Results for 'Anne Rooney'

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  1. The History of Mathematics.Anne Rooney - 2013 - Rosen.
     
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  2. The History of Physics.Anne Rooney - 2013 - Rosen.
     
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  3.  1
    The French Institutionalists: Maurice Hauriou, Georges Renard, Joseph T. Delos. Edited by Albert Broderick. Translated by Mary Welling. Introduction by Miriam Theresa Rooney. Cambridge, Massachusetts: Harvard University Press, 1970. Pp. XXV, 370. [REVIEW]M. T. Rooney - 1972 - American Journal of Jurisprudence 17 (1):166-171.
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  4. The Tretyse Off Huntyng . Anne Rooney.Rachel Hands - 1989 - Speculum 64 (4):1034-1035.
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  5. Derrida's Gift.Elizabeth Weed & Ellen Rooney (eds.) - 2005 - Duke University Press.
    In this special issue of _difference_s, leading feminist theorists acknowledge Derrida’s contribution to feminist theory, discuss the crucial place of difference in both Derridian deconstruction and feminist theory, and reflect on the ethical, professional, and epistemological implications of Derrida’s thought for the discipline of women’s studies. In bringing together major feminist critics whose work has been touched by the writings of Derrida, this issue both pays tribute to and reflects upon Derrida’s ideas. Among the essayists included, Jane Gallop considers Derrida’s (...)
     
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  6.  6
    A Sociolinguistic Approach to Applied Epistemology: Examining Technocratic Values in Global 'Knowledge' Policy.Philip Graham & David Rooney - 2001 - Social Epistemology 15 (3):155-169.
    This special issue presents an excellent opportunity to study applied epistemology in public policy. This is an important task because the arena of public policy is the social domain in which macro conditions for ‘knowledge work’ and ‘knowledge industries’ are defined and created. We argue that knowledge-related public policy has become overly concerned with creating the politico-economic parameters for the commodification of knowledge. Our policy scope is broader than that of Fuller (1988), who emphasizes the need for a social epistemology (...)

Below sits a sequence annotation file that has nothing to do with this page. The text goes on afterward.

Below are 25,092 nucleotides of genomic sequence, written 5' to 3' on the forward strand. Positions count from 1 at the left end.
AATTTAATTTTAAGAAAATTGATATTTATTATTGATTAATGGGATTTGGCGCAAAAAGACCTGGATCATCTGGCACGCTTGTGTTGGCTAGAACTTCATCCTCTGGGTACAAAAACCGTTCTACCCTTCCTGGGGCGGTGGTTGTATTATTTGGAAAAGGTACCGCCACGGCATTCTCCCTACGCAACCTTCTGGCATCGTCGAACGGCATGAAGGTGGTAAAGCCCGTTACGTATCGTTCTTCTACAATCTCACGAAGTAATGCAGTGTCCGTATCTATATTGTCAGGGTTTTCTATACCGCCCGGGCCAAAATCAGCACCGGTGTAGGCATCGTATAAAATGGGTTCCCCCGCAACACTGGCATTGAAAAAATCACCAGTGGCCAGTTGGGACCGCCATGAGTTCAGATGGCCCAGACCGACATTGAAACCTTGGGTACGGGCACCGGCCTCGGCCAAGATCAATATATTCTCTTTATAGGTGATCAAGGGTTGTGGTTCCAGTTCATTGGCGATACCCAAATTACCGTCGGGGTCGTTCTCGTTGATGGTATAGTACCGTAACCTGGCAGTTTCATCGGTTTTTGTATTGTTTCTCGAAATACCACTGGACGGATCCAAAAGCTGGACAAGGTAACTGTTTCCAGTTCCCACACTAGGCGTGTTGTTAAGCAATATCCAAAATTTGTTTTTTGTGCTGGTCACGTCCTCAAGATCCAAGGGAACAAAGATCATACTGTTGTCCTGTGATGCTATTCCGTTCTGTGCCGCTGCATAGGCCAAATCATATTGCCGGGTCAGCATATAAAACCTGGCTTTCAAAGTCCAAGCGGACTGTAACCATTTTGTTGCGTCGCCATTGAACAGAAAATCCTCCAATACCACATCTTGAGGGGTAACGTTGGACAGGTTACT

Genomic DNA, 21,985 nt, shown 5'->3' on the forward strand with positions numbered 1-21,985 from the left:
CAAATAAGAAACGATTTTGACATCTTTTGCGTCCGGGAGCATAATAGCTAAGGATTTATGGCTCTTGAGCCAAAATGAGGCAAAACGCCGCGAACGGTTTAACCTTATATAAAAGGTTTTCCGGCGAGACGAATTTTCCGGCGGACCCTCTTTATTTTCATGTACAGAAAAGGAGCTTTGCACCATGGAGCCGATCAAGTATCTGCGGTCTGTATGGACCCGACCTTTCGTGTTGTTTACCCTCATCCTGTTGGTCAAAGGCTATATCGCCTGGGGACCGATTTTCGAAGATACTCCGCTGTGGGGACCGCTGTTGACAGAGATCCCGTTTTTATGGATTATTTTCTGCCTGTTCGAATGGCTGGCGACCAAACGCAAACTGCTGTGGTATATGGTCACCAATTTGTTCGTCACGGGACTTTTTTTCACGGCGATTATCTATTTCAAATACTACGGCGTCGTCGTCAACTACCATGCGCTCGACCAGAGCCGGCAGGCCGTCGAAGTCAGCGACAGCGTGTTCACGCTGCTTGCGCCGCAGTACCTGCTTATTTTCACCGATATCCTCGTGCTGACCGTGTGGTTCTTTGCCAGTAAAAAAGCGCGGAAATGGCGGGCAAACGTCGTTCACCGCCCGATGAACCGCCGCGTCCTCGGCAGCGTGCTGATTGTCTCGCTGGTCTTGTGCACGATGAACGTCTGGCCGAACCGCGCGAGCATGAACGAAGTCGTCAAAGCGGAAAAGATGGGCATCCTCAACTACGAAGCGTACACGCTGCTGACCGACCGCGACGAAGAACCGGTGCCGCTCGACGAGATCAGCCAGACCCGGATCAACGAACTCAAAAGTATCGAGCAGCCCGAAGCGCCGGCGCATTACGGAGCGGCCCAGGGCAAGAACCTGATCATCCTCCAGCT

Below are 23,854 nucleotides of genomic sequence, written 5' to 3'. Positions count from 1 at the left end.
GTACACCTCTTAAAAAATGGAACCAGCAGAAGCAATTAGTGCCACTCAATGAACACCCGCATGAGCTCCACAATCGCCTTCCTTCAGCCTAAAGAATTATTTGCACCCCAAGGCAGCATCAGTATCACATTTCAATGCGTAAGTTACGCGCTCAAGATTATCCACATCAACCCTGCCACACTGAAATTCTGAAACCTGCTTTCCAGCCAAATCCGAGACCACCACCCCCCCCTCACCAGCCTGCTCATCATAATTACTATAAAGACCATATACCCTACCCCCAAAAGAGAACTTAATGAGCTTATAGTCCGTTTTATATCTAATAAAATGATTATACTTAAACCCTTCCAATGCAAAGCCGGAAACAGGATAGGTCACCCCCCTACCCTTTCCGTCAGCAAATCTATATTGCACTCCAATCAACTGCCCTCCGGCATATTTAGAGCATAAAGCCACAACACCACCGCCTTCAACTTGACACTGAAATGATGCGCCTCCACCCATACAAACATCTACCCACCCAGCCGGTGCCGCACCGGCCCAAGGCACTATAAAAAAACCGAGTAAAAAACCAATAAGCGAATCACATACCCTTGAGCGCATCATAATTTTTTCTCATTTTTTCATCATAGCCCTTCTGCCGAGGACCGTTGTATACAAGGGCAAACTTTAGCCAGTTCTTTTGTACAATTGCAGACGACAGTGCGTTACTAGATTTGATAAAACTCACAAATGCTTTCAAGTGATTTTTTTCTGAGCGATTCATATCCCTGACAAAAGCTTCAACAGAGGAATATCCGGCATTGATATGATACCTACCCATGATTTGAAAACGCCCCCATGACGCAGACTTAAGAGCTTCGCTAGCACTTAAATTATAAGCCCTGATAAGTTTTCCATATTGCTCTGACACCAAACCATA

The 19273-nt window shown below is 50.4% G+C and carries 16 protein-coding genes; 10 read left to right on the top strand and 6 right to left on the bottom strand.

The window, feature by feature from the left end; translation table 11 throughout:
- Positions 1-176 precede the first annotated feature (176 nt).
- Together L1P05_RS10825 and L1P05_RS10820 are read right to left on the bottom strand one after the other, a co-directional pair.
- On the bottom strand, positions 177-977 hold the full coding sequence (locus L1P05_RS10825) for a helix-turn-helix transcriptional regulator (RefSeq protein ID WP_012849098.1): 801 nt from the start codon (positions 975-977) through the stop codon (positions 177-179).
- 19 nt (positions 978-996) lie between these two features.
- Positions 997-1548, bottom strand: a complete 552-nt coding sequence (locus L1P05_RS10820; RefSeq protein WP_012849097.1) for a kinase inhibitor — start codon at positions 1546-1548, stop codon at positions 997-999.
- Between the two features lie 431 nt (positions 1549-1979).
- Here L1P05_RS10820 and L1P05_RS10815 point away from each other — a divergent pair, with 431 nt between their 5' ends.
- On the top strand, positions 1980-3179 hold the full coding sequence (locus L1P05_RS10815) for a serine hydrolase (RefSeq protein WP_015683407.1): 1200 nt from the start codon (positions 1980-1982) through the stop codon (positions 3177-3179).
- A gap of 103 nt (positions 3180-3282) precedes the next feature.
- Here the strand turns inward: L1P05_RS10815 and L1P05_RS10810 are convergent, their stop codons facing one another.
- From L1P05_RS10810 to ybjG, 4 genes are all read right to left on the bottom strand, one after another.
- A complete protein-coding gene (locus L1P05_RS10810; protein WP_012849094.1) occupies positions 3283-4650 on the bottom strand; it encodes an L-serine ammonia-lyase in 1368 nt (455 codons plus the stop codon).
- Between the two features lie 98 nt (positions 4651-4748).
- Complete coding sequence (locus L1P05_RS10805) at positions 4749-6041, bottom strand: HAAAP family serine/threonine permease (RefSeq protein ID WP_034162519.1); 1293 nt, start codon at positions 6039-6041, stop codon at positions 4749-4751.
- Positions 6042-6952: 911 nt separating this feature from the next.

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  7.  9
    Strategies and Models of Selective Attention1.M. T. Anne - 2012 - In Jeremy M. Wolfe & Lynn C. Robertson (eds.), From Perception to Consciousness: Searching with Anne Treisman. Oxford University Press. pp. 1.
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  8. Feminism and Epistemology.Phyllis Rooney - 2004 - Routledge.
    Feminist Epistemology is the area of feminist philosophy that deals specifically with questions about the nature of knowledge. It draws attention to the fact that, historically, women have been excluded or discouraged from what were typically recognized as the important areas or disciplines of knowledge, particularly in academic institutions. It examines whether the exclusion of women from various knowledge communities has had an impact on the subject as a whole and looks at the ways in which feminist epistemology connects with (...)
     
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  9. Feminism and Epistemology.Phyllis Rooney - 2009 - Routledge.
    _Feminist Epistemology _is the area of feminist philosophy that deals specifically with questions about the nature of knowledge. It draws attention to the fact that, historically, women have been excluded or discouraged from what were typically recognized as the important areas or disciplines of knowledge, particularly in academic institutions. It examines whether the exclusion of women from various knowledge communities has had an impact on the subject as a whole and looks at the ways in which feminist epistemology connects with (...)
     
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  10. Who's Left Out? A Rose by Any Other Name Is Still Red; Or, the Politics of Pluralism.Ellen Rooney - 1986 - Critical Inquiry 12 (3):550-563.
    The practical difficulties that trouble any effort to discuss “pluralism” in American literary studies can be glimpsed in the following exchange. In a 1980 interview in the Literary Review of Edinburgh, Ken Newton put this question to Derrida:It might be argued that deconstruction inevitably leads to pluralist interpretation and ultimately to the view that any interpretation is as good as any other. Do you believe this and how do you select some interpretations as being better than others?Derrida replied:I am not (...)
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  11.  19
    Wisdom in Organizations: Whence and Whither.David Rooney & Bernard McKenna - 2007 - Social Epistemology 21 (2):113 – 138.